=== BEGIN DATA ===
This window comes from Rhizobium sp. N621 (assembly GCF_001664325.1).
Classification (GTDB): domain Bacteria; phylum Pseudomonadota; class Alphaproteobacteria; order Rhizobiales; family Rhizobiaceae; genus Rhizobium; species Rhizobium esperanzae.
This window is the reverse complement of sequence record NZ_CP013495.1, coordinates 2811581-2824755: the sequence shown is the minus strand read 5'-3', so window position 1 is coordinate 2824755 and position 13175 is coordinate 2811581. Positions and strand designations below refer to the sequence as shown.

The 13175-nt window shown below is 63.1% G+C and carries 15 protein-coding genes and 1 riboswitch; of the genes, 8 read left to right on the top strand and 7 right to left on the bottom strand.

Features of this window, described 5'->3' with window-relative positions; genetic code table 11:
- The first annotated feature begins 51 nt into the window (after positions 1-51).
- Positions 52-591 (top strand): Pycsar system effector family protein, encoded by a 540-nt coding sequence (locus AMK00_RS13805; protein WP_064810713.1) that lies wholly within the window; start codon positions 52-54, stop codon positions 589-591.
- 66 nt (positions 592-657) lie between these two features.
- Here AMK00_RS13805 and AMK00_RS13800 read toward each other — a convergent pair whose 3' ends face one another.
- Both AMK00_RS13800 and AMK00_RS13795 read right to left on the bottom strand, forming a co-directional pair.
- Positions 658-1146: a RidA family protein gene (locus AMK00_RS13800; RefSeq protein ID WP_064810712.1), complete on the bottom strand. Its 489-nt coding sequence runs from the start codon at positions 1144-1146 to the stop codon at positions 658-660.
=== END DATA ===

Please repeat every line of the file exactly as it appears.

This window comes from Rhizobium sp. N621 (assembly GCF_001664325.1).
Classification (GTDB): domain Bacteria; phylum Pseudomonadota; class Alphaproteobacteria; order Rhizobiales; family Rhizobiaceae; genus Rhizobium; species Rhizobium esperanzae.
This window is the reverse complement of sequence record NZ_CP013495.1, coordinates 2811581-2824755: the sequence shown is the minus strand read 5'-3', so window position 1 is coordinate 2824755 and position 13175 is coordinate 2811581. Positions and strand designations below refer to the sequence as shown.

The 13175-nt window shown below is 63.1% G+C and carries 15 protein-coding genes and 1 riboswitch; of the genes, 8 read left to right on the top strand and 7 right to left on the bottom strand.

Features of this window, described 5'->3' with window-relative positions; genetic code table 11:
- The first annotated feature begins 51 nt into the window (after positions 1-51).
- Positions 52-591 (top strand): Pycsar system effector family protein, encoded by a 540-nt coding sequence (locus AMK00_RS13805; protein WP_064810713.1) that lies wholly within the window; start codon positions 52-54, stop codon positions 589-591.
- 66 nt (positions 592-657) lie between these two features.
- Here AMK00_RS13805 and AMK00_RS13800 read toward each other — a convergent pair whose 3' ends face one another.
- Both AMK00_RS13800 and AMK00_RS13795 read right to left on the bottom strand, forming a co-directional pair.
- Positions 658-1146: a RidA family protein gene (locus AMK00_RS13800; RefSeq protein ID WP_064810712.1), complete on the bottom strand. Its 489-nt coding sequence runs from the start codon at positions 1144-1146 to the stop codon at positions 658-660.